Fall in Love in Christmas, kikidating.com
  • Tez Clark

Love in Turkey: The pros and cons of a holiday romance

We all love a bit of romance. Amid all the fun in the sun, it’s easy to fall in love on holiday. But, what are the chances it will work out? What are the pros and cons of a holiday romance in Turkey?

It amazes me that romance in Turkey gets such bad press. Yes, of course, there are the horror stories that appeal to the gossip press. Why is it we love reading the negatives over the positives? Does it make us feel better? There will always be the older women that fall for a struggling young waiter. There will always be the girls that are charmed by the dark-haired and handsome foreigner, trust them with all their worldly goods and, a year later, their ‘love’, and all their money, has disappeared. But, this isn’t Turkey specific. It’s life. Con-men skirt the gutters of towns and cities the world over – you just have to roll with the good and the bad, hope you don’t encounter one, trust you have the sense to make reasoned decisions or, to put it bluntly, have the brains to be more cautious with your heart and hard-earned cash.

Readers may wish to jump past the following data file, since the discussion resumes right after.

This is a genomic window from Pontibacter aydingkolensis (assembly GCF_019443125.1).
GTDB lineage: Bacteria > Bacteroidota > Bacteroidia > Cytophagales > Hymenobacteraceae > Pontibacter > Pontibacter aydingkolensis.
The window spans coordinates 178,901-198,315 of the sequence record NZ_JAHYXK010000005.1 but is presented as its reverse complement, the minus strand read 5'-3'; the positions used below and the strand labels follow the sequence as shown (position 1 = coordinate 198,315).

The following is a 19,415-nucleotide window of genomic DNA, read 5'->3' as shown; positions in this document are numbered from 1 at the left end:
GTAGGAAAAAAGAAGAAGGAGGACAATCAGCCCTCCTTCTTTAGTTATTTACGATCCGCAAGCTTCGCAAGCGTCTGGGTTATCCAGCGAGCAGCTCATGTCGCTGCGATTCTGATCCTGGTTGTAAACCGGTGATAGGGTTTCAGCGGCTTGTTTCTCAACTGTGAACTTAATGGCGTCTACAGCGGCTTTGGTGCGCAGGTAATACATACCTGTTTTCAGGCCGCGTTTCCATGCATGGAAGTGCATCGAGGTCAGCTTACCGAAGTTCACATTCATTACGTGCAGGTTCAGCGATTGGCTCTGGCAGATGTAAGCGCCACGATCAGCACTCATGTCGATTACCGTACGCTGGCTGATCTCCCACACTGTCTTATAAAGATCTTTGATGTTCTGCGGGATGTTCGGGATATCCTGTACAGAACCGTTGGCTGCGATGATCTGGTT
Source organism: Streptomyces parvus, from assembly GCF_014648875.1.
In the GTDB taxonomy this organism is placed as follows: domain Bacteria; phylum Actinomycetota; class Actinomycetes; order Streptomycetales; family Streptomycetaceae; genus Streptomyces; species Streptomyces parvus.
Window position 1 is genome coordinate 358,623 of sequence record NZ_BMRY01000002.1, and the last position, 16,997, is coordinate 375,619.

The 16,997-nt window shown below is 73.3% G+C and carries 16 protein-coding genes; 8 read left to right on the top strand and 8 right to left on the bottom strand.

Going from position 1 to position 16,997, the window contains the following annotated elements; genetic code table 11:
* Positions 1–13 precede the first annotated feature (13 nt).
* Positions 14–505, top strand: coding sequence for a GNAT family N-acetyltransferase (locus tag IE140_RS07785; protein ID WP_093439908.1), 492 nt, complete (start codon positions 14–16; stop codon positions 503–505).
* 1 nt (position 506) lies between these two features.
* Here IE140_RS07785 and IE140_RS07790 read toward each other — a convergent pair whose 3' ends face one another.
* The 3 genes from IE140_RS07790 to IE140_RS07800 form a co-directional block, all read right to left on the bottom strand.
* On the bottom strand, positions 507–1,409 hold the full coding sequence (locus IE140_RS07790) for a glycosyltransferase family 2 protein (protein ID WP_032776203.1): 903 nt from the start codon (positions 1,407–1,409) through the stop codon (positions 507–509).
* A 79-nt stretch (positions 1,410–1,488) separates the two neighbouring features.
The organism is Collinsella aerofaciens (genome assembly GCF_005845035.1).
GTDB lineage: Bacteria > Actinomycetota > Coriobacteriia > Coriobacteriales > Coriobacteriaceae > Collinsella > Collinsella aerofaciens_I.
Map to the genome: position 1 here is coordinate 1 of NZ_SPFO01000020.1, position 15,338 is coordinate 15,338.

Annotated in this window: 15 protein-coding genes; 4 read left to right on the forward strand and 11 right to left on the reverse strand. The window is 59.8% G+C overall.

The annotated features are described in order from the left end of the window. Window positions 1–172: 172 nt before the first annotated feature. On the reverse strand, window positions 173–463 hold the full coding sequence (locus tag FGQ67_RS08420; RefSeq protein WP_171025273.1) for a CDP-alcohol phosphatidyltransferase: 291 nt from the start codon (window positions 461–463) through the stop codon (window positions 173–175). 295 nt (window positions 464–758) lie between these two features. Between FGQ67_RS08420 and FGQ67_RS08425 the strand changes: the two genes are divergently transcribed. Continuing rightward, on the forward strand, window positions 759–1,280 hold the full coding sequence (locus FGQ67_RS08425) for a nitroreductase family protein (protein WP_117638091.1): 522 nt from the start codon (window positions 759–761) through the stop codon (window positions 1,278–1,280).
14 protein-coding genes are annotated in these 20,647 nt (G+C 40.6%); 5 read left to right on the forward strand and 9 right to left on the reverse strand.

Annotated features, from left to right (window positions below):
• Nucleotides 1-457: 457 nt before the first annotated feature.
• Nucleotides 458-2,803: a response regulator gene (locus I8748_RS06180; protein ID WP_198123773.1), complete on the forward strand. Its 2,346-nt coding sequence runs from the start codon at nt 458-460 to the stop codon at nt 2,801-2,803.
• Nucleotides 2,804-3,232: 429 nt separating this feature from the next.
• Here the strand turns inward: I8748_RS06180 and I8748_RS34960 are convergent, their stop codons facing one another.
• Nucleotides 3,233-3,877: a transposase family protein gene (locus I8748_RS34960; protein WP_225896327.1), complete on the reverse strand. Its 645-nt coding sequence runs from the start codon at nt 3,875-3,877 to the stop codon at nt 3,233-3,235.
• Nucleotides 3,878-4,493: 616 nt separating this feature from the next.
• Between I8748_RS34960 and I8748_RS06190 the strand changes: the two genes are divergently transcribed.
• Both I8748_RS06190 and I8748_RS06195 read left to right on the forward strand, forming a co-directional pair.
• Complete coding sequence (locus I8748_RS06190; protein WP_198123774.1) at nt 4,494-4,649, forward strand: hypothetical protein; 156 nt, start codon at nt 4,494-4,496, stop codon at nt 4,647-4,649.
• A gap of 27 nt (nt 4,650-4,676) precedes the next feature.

Back to the good romantics.

Few places top Turkey in the romantic stakes. The country is so large, so diverse and so alluring that it makes the ideal setting for romance – be it a holiday fling, a wedding, a honeymoon or simply a breakaway to rekindle love. Despite popular belief, a holiday romance can work out and my relationship with my hubby is one such example. And, I’m not the only one. I know a few other foreign women in Fethiye that have met their partners in a local resort and many years later are happily settled and living with their Turk. It is possible but, believe me, falling for a foreigner does have its challenges and you have to be prepared to sacrifice a great deal to make it work out.